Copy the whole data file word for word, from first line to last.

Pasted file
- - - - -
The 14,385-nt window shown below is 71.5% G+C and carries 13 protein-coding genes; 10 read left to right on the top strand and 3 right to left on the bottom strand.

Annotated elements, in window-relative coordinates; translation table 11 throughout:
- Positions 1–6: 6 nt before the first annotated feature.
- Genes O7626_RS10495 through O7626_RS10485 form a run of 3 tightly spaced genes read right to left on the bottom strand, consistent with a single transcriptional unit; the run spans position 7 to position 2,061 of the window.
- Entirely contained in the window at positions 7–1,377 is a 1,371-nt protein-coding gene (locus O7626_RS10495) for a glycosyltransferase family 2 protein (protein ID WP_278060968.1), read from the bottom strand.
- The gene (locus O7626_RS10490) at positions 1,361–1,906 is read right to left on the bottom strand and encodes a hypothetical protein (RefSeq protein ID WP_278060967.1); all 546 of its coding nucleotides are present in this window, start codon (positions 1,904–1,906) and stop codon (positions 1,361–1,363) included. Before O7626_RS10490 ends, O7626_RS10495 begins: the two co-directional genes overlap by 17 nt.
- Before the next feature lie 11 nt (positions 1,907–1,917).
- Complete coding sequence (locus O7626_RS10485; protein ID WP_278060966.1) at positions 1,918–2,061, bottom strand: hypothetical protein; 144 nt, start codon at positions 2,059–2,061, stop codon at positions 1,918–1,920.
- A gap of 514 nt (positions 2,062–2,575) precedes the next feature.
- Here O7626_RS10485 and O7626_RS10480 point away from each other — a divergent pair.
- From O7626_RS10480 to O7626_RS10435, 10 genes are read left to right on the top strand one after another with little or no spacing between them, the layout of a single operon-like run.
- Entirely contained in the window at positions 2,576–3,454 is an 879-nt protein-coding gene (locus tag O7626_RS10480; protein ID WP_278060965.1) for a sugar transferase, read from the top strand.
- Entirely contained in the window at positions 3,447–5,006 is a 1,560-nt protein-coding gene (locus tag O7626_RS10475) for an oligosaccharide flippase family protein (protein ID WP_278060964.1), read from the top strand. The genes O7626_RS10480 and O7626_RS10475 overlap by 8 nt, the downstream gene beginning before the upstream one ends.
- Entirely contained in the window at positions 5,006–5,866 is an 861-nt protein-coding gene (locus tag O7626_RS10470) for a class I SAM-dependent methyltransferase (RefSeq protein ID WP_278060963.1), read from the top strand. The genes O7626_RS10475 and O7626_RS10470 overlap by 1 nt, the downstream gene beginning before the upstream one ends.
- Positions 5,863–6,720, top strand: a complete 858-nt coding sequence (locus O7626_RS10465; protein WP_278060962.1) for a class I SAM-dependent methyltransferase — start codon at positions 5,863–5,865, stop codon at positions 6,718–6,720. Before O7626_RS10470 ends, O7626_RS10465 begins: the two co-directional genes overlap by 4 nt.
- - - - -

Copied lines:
The 14,385-nt window shown below is 71.5% G+C and carries 13 protein-coding genes; 10 read left to right on the top strand and 3 right to left on the bottom strand.

Annotated elements, in window-relative coordinates; translation table 11 throughout:
- Positions 1–6: 6 nt before the first annotated feature.
- Genes O7626_RS10495 through O7626_RS10485 form a run of 3 tightly spaced genes read right to left on the bottom strand, consistent with a single transcriptional unit; the run spans position 7 to position 2,061 of the window.
- Entirely contained in the window at positions 7–1,377 is a 1,371-nt protein-coding gene (locus O7626_RS10495) for a glycosyltransferase family 2 protein (protein ID WP_278060968.1), read from the bottom strand.
- The gene (locus O7626_RS10490) at positions 1,361–1,906 is read right to left on the bottom strand and encodes a hypothetical protein (RefSeq protein ID WP_278060967.1); all 546 of its coding nucleotides are present in this window, start codon (positions 1,904–1,906) and stop codon (positions 1,361–1,363) included. Before O7626_RS10490 ends, O7626_RS10495 begins: the two co-directional genes overlap by 17 nt.
- Before the next feature lie 11 nt (positions 1,907–1,917).
- Complete coding sequence (locus O7626_RS10485; protein ID WP_278060966.1) at positions 1,918–2,061, bottom strand: hypothetical protein; 144 nt, start codon at positions 2,059–2,061, stop codon at positions 1,918–1,920.
- A gap of 514 nt (positions 2,062–2,575) precedes the next feature.
- Here O7626_RS10485 and O7626_RS10480 point away from each other — a divergent pair.
- From O7626_RS10480 to O7626_RS10435, 10 genes are read left to right on the top strand one after another with little or no spacing between them, the layout of a single operon-like run.
- Entirely contained in the window at positions 2,576–3,454 is an 879-nt protein-coding gene (locus tag O7626_RS10480; protein ID WP_278060965.1) for a sugar transferase, read from the top strand.
- Entirely contained in the window at positions 3,447–5,006 is a 1,560-nt protein-coding gene (locus tag O7626_RS10475) for an oligosaccharide flippase family protein (protein ID WP_278060964.1), read from the top strand. The genes O7626_RS10480 and O7626_RS10475 overlap by 8 nt, the downstream gene beginning before the upstream one ends.
- Entirely contained in the window at positions 5,006–5,866 is an 861-nt protein-coding gene (locus tag O7626_RS10470) for a class I SAM-dependent methyltransferase (RefSeq protein ID WP_278060963.1), read from the top strand. The genes O7626_RS10475 and O7626_RS10470 overlap by 1 nt, the downstream gene beginning before the upstream one ends.
- Positions 5,863–6,720, top strand: a complete 858-nt coding sequence (locus O7626_RS10465; protein WP_278060962.1) for a class I SAM-dependent methyltransferase — start codon at positions 5,863–5,865, stop codon at positions 6,718–6,720. Before O7626_RS10470 ends, O7626_RS10465 begins: the two co-directional genes overlap by 4 nt.